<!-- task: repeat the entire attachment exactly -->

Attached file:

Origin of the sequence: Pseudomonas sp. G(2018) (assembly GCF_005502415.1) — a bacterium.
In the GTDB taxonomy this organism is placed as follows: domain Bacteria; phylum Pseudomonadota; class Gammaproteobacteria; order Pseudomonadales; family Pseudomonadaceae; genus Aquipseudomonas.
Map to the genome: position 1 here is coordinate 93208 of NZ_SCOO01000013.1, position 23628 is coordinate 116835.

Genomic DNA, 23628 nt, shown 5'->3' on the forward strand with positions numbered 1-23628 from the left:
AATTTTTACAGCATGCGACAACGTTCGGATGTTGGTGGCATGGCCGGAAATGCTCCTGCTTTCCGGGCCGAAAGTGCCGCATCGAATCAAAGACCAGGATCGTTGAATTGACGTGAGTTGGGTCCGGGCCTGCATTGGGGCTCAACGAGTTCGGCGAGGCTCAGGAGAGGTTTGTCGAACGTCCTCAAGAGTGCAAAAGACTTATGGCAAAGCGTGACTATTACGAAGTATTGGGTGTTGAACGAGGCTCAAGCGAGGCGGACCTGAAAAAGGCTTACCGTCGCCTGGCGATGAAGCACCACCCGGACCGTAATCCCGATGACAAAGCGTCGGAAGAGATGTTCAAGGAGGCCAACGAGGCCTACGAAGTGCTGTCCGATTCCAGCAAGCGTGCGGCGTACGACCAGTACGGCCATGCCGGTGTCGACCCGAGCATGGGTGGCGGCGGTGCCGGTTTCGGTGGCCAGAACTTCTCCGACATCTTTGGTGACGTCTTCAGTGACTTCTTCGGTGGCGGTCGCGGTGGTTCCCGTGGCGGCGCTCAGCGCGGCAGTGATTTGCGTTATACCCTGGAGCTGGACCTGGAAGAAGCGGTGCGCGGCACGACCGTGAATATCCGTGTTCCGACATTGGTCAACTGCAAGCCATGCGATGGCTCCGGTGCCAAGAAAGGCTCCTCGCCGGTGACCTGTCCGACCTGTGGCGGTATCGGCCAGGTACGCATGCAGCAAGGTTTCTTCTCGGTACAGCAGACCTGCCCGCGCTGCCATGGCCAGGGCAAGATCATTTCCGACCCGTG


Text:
Origin of the sequence: Pseudomonas sp. G(2018) (assembly GCF_005502415.1) — a bacterium.
In the GTDB taxonomy this organism is placed as follows: domain Bacteria; phylum Pseudomonadota; class Gammaproteobacteria; order Pseudomonadales; family Pseudomonadaceae; genus Aquipseudomonas.
Map to the genome: position 1 here is coordinate 93208 of NZ_SCOO01000013.1, position 23628 is coordinate 116835.

Genomic DNA, 23628 nt, shown 5'->3' on the forward strand with positions numbered 1-23628 from the left:
AATTTTTACAGCATGCGACAACGTTCGGATGTTGGTGGCATGGCCGGAAATGCTCCTGCTTTCCGGGCCGAAAGTGCCGCATCGAATCAAAGACCAGGATCGTTGAATTGACGTGAGTTGGGTCCGGGCCTGCATTGGGGCTCAACGAGTTCGGCGAGGCTCAGGAGAGGTTTGTCGAACGTCCTCAAGAGTGCAAAAGACTTATGGCAAAGCGTGACTATTACGAAGTATTGGGTGTTGAACGAGGCTCAAGCGAGGCGGACCTGAAAAAGGCTTACCGTCGCCTGGCGATGAAGCACCACCCGGACCGTAATCCCGATGACAAAGCGTCGGAAGAGATGTTCAAGGAGGCCAACGAGGCCTACGAAGTGCTGTCCGATTCCAGCAAGCGTGCGGCGTACGACCAGTACGGCCATGCCGGTGTCGACCCGAGCATGGGTGGCGGCGGTGCCGGTTTCGGTGGCCAGAACTTCTCCGACATCTTTGGTGACGTCTTCAGTGACTTCTTCGGTGGCGGTCGCGGTGGTTCCCGTGGCGGCGCTCAGCGCGGCAGTGATTTGCGTTATACCCTGGAGCTGGACCTGGAAGAAGCGGTGCGCGGCACGACCGTGAATATCCGTGTTCCGACATTGGTCAACTGCAAGCCATGCGATGGCTCCGGTGCCAAGAAAGGCTCCTCGCCGGTGACCTGTCCGACCTGTGGCGGTATCGGCCAGGTACGCATGCAGCAAGGTTTCTTCTCGGTACAGCAGACCTGCCCGCGCTGCCATGGCCAGGGCAAGATCATTTCCGACCCGTG